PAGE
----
robertogreco + unstructuredtime   19

What Kids Need From Grown-Ups (But Aren't Getting) : NPR Ed : NPR
"Q: What is this phenomenon that you call "the preschool paradox"?

A: It is the reality that science is confirming on a daily basis: that children are hardwired to learn in many settings and are really very capable, very strong, very intelligent on the one hand. On the other hand, the paradox is that many young children are doing poorly in our early education settings.

We've got a growing problem of preschool expulsions, a growing problem of children being medicated off-label for attention problems. We have a lot of anecdotal evidence that parents are frustrated and feeling overburdened. So that's what interests me: What is going on?

We have very crammed [preschool] schedules with rapid transitions. We have tons of clutter on classroom walls. We have kids moving quickly from one activity to another. We ask them to sit in long and often boring meetings. Logistically and practically, lives are quite taxing for little kids because they're actually living in an adult-sized world.

On the other hand, curriculum is often very boring. A staple of early childhood curriculum is the daily tracking of the calendar. And this is one of those absolute classic mismatches, because one study showed that, after a whole year of this calendar work where kids sit in a circle and talk about what day they're on, half the kids still didn't know what day they were on. It's a mismatch because it's both really hard and frankly very stupid.

We're underestimating kids in terms of their enormous capacity to be thoughtful and reflective, and, I would argue, that's because we're not giving them enough time to play and to be in relationships with others.

Q: Why do you think so many educators and policymakers have come to see play and learning as mutually exclusive?

A: Yeah, it's incredibly weird — this fake dichotomy. The science is so persuasive on this topic. There's all kinds of research coming not only from early childhood but animal research looking at mammals and how they use play for learning.

I think there are two answers. There really has been tremendous anxiety about closing achievement gaps between advantaged and less advantaged children. You know, we're always as a society looking for quick fixes that might close those gaps. Unfortunately, it's had downstream consequences for early learning, where we're going for superficial measures of learning.

I think the other problem is that the rich, experience-based play that we know results in learning — it's not as easy to accomplish as people think. And that's because, while the impulse to play is natural, what I call the play know-how really depends on a culture that values play, that gives kids the time and space to learn through play.

Q: What does playful learning look like?

A: Playful learning is embedded in relationships and in things that are meaningful to children. I use the example of the iconic [handprint] Thanksgiving turkey. When you really get into what's behind those cutesy crafts, a lot of curriculum is organized around these traditions, things around the calendar, things that are done because they've always been done.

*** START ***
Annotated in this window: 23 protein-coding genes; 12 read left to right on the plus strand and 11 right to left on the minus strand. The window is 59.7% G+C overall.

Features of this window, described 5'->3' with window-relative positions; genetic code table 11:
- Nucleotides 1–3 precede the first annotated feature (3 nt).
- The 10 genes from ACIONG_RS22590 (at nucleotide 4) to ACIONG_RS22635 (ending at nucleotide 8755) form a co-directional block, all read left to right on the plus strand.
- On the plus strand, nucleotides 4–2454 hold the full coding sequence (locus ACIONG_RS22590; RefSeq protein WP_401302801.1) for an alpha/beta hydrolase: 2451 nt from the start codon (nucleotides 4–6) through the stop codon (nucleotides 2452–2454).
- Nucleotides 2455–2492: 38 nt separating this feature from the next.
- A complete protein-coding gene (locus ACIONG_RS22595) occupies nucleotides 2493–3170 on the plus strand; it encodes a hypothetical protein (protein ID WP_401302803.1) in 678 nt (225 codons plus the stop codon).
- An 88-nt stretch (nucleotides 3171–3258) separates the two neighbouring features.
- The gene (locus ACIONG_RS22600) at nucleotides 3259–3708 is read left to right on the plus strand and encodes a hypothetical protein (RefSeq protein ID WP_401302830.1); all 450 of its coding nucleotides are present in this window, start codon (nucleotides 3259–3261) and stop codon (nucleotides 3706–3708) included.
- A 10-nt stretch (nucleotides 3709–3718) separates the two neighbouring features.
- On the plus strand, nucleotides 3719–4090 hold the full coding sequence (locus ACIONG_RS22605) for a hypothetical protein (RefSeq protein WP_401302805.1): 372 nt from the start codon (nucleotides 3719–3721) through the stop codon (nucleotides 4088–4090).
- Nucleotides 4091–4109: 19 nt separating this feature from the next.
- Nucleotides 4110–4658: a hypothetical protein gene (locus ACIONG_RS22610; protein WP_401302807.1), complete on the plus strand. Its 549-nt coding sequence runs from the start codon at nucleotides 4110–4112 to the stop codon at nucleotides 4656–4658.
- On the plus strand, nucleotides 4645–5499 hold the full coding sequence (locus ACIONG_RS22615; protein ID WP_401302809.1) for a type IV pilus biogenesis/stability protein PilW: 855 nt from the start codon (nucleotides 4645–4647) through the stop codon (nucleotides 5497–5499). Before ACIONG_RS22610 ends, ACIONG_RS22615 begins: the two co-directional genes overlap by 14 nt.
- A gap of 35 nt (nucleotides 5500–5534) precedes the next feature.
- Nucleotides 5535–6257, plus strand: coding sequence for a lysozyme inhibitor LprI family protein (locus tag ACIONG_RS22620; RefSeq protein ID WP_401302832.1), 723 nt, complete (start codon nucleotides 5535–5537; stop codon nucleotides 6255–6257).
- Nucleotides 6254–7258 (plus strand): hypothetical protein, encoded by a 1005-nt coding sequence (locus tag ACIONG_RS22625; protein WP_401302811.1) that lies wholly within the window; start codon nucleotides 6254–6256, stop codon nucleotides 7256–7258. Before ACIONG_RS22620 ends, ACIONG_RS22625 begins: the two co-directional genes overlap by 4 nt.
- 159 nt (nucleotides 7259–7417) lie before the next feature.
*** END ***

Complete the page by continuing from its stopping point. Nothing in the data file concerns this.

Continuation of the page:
When you look at how kids learn, they learn when something is meaningful to them, when they have a chance to learn through relationships — and that, of course, happens through play. But a lot of our curriculum is organized around different principles.

It's organized around the comfort and benefit of adults and also reflexive: "This is cute," or, "We've always done this." A lot of the time, as parents, we are trained to expect products, cute projects. And I like to say that the role of art in preschool or kindergarten curriculum should be to make meaning, not necessarily things. But it's hard to get parents to buy into this idea that their kids may not come home with the refrigerator art because maybe they spent a week messing around in the mud.

Preschool teachers are very interested in fine motor skills, and so often they think that these tracing and cutting activities [are important]. I would argue that those are not the most important skills that we need to foster.

Q: What are the most important skills we need to foster?

A: I think the No. 1 thing is that children need to feel secure in their relationships because, again, we're social animals. And children learn through others. So I think the No. 1 thing is for kids to have a chance to play, to make friends, to learn limits, to learn to take their turn.

Q: You're talking about soft skills, non-cognitive skills ...

A: I actually won't accept the term non-cognitive skills.

Q: Social-emotional skills?

A: I would say social-emotional skills. But, again, there's a kind of simplistic notion that there's social-emotional skills on the one hand ...

Q: And academics on the other ...

A: Right, and I would argue that many so-called academic skills are very anti-intellectual and very uncognitive. Whereas I think a lot of the social-emotional skills are very much linked to learning.

I think the biggest one is the use of language. When kids are speaking to one another and listening to one another, they're learning self-regulation, they're learning vocabulary, they're learning to think out loud. And these are highly cognitive skills. But we've bought into this dichotomy again. I would say "complex skills" versus "superficial" or "one-dimensional skills."

To give you an example, watching kids build a fort is going to activate more cognitive learning domains than doing a worksheet where you're sitting at a table. The worksheet has a little pile of pennies on one side and some numbers on the other, and you have to connect them with your pencil. That's a very uni-dimensional way of teaching skills.

Whereas, if you're building a fort with your peers, you're talking, using higher-level language structures in play than you would be if you're sitting at a table. You're doing math skills, you're doing physics measurement, engineering — but also doing the give-and-take of, "How do I get along? How do I have a conversation? What am I learning from this other person?" And that's very powerful.